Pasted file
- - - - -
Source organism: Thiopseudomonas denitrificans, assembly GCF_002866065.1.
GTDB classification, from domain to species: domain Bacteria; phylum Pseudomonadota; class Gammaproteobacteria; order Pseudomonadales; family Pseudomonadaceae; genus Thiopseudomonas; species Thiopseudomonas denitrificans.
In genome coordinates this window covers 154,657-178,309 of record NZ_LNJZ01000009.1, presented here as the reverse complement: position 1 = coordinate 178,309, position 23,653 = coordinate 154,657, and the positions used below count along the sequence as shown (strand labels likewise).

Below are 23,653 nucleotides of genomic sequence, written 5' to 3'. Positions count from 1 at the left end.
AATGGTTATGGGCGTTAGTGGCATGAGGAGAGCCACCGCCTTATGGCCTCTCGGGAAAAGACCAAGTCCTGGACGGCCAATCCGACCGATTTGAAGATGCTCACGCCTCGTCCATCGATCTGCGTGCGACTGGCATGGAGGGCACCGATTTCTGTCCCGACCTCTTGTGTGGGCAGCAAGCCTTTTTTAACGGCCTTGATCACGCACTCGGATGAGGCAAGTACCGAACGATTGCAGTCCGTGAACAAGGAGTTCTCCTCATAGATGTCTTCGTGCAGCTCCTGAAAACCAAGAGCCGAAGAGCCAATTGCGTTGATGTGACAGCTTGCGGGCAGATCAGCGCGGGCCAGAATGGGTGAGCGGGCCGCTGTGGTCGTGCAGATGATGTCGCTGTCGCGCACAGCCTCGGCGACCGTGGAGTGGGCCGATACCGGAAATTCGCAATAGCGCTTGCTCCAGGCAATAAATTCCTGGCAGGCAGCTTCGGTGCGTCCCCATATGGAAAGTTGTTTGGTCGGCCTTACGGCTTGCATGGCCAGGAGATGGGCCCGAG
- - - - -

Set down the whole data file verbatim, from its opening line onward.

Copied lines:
Source organism: Thiopseudomonas denitrificans, assembly GCF_002866065.1.
GTDB classification, from domain to species: domain Bacteria; phylum Pseudomonadota; class Gammaproteobacteria; order Pseudomonadales; family Pseudomonadaceae; genus Thiopseudomonas; species Thiopseudomonas denitrificans.
In genome coordinates this window covers 154,657-178,309 of record NZ_LNJZ01000009.1, presented here as the reverse complement: position 1 = coordinate 178,309, position 23,653 = coordinate 154,657, and the positions used below count along the sequence as shown (strand labels likewise).

Below are 23,653 nucleotides of genomic sequence, written 5' to 3'. Positions count from 1 at the left end.
AATGGTTATGGGCGTTAGTGGCATGAGGAGAGCCACCGCCTTATGGCCTCTCGGGAAAAGACCAAGTCCTGGACGGCCAATCCGACCGATTTGAAGATGCTCACGCCTCGTCCATCGATCTGCGTGCGACTGGCATGGAGGGCACCGATTTCTGTCCCGACCTCTTGTGTGGGCAGCAAGCCTTTTTTAACGGCCTTGATCACGCACTCGGATGAGGCAAGTACCGAACGATTGCAGTCCGTGAACAAGGAGTTCTCCTCATAGATGTCTTCGTGCAGCTCCTGAAAACCAAGAGCCGAAGAGCCAATTGCGTTGATGTGACAGCTTGCGGGCAGATCAGCGCGGGCCAGAATGGGTGAGCGGGCCGCTGTGGTCGTGCAGATGATGTCGCTGTCGCGCACAGCCTCGGCGACCGTGGAGTGGGCCGATACCGGAAATTCGCAATAGCGCTTGCTCCAGGCAATAAATTCCTGGCAGGCAGCTTCGGTGCGTCCCCATATGGAAAGTTGTTTGGTCGGCCTTACGGCTTGCATGGCCAGGAGATGGGCCCGAG